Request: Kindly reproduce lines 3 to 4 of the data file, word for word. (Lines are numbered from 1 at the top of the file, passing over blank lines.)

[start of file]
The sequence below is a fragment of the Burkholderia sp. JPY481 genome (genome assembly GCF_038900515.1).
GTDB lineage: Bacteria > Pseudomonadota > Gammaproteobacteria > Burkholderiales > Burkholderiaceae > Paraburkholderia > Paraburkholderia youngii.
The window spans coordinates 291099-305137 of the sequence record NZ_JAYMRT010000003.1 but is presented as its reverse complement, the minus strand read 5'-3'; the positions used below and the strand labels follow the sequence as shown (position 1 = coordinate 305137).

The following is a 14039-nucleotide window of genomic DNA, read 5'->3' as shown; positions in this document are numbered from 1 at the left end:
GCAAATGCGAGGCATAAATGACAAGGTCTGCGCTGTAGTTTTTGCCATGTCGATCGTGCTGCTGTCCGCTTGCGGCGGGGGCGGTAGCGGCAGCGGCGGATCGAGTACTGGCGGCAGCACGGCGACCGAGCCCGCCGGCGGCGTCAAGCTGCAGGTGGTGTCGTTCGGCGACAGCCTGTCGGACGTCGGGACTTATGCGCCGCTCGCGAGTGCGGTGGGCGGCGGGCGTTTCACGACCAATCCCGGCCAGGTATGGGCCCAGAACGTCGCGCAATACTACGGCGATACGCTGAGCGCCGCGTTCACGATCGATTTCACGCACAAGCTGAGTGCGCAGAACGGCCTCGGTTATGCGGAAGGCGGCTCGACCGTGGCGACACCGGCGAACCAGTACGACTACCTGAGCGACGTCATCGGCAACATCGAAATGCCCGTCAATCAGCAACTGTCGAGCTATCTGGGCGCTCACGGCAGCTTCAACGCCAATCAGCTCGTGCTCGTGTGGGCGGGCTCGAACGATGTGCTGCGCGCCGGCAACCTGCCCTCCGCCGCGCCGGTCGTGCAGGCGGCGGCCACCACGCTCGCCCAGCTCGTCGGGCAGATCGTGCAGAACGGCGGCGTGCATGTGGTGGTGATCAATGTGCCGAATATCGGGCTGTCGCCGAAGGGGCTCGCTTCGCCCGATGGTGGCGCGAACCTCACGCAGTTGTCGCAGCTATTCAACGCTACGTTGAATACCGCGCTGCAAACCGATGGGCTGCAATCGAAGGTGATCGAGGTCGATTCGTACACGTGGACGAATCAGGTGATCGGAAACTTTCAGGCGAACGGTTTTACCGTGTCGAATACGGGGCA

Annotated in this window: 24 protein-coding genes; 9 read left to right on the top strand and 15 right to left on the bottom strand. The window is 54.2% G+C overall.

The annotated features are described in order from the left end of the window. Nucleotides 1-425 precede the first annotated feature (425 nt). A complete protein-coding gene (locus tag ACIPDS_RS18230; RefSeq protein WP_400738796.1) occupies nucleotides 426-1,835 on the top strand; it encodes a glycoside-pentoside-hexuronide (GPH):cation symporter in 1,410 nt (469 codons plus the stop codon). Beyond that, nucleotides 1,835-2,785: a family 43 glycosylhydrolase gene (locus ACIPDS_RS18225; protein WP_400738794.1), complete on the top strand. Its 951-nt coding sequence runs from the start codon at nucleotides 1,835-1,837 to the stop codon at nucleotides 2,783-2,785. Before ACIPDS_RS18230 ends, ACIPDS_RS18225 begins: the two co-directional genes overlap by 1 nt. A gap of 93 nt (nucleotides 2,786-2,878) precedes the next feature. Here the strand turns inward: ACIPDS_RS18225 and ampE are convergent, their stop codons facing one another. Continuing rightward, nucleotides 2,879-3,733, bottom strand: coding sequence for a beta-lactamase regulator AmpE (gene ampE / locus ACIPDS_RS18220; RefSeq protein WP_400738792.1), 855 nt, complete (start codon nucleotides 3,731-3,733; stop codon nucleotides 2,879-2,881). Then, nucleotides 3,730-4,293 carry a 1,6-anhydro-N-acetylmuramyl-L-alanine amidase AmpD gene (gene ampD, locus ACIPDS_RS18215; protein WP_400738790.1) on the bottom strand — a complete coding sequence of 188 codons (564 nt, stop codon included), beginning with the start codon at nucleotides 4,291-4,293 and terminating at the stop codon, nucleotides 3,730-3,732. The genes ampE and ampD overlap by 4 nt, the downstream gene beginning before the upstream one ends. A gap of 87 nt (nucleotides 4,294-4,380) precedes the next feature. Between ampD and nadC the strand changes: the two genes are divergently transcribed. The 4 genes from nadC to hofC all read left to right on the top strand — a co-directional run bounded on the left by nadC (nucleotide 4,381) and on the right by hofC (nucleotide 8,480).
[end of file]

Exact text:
The window spans coordinates 291099-305137 of the sequence record NZ_JAYMRT010000003.1 but is presented as its reverse complement, the minus strand read 5'-3'; the positions used below and the strand labels follow the sequence as shown (position 1 = coordinate 305137).

The following is a 14039-nucleotide window of genomic DNA, read 5'->3' as shown; positions in this document are numbered from 1 at the left end: